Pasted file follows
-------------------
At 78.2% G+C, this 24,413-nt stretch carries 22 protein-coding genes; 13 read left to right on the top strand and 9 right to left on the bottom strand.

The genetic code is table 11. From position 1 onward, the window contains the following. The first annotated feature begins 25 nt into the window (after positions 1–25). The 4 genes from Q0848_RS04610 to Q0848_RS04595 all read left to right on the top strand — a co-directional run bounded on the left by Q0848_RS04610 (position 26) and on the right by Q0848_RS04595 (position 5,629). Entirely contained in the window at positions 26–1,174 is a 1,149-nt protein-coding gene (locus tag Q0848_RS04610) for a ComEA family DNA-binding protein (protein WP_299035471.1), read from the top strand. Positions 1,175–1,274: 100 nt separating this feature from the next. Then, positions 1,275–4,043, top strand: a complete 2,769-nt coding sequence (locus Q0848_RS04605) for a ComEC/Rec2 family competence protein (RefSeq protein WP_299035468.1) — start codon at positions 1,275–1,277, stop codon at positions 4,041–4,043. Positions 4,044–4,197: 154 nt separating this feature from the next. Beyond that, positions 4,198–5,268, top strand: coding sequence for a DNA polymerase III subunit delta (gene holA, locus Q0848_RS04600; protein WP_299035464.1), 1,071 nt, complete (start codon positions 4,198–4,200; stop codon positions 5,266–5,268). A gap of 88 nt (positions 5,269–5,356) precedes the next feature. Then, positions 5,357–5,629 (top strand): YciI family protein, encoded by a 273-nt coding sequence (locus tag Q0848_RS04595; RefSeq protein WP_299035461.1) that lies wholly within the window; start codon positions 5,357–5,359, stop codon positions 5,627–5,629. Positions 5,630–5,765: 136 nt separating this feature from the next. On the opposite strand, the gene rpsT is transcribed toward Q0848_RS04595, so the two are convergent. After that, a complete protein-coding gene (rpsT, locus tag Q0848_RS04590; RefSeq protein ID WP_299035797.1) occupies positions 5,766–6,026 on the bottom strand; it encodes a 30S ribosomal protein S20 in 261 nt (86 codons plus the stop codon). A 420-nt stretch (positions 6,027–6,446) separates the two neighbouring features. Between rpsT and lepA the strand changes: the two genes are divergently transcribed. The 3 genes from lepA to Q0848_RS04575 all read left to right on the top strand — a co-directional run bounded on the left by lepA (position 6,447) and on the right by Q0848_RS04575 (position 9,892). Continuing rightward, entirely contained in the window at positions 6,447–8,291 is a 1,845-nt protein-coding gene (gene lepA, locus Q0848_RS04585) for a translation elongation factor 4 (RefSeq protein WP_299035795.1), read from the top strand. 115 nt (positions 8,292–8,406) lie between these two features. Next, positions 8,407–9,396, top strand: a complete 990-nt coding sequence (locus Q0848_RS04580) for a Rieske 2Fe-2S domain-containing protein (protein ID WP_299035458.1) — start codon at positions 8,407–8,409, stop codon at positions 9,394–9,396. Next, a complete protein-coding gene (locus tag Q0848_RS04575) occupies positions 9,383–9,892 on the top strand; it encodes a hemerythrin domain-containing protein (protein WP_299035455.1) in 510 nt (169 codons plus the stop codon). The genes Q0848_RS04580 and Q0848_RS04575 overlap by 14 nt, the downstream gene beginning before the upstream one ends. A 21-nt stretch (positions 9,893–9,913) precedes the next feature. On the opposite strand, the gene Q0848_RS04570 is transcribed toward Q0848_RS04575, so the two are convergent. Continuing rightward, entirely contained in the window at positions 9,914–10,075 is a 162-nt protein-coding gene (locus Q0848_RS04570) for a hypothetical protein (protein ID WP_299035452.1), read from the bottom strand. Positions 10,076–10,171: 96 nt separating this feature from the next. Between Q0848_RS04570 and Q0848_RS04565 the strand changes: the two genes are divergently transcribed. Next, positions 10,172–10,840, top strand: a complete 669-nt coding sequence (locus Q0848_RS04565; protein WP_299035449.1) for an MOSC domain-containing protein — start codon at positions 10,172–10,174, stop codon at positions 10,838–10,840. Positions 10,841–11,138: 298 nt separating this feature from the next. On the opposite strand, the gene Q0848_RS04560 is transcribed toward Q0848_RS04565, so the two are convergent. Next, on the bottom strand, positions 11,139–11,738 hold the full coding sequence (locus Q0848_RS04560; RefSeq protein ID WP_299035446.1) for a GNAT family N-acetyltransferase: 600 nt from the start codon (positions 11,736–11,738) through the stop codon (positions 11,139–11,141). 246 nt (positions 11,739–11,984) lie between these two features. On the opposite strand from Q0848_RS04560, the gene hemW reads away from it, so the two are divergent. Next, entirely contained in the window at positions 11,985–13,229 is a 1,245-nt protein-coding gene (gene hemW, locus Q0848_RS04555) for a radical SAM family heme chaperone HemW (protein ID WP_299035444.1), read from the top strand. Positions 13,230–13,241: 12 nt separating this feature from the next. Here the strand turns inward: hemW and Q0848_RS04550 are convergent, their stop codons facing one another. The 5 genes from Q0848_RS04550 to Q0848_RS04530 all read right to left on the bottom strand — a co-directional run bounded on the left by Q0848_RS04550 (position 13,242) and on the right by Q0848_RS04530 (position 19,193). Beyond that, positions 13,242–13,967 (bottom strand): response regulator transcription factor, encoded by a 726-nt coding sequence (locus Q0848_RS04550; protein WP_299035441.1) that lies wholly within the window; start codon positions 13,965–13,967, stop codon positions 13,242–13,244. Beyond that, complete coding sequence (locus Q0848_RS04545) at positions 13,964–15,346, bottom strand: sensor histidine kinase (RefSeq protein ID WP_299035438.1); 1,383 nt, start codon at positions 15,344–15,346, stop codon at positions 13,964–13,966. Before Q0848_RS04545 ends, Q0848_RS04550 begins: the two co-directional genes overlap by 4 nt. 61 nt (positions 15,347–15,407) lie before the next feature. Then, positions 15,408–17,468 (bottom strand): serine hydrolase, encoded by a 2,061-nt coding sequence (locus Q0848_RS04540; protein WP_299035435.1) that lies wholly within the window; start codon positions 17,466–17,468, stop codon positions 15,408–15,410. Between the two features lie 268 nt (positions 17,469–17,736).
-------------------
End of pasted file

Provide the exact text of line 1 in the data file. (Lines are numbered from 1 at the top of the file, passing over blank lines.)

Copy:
At 78.2% G+C, this 24,413-nt stretch carries 22 protein-coding genes; 13 read left to right on the top strand and 9 right to left on the bottom strand.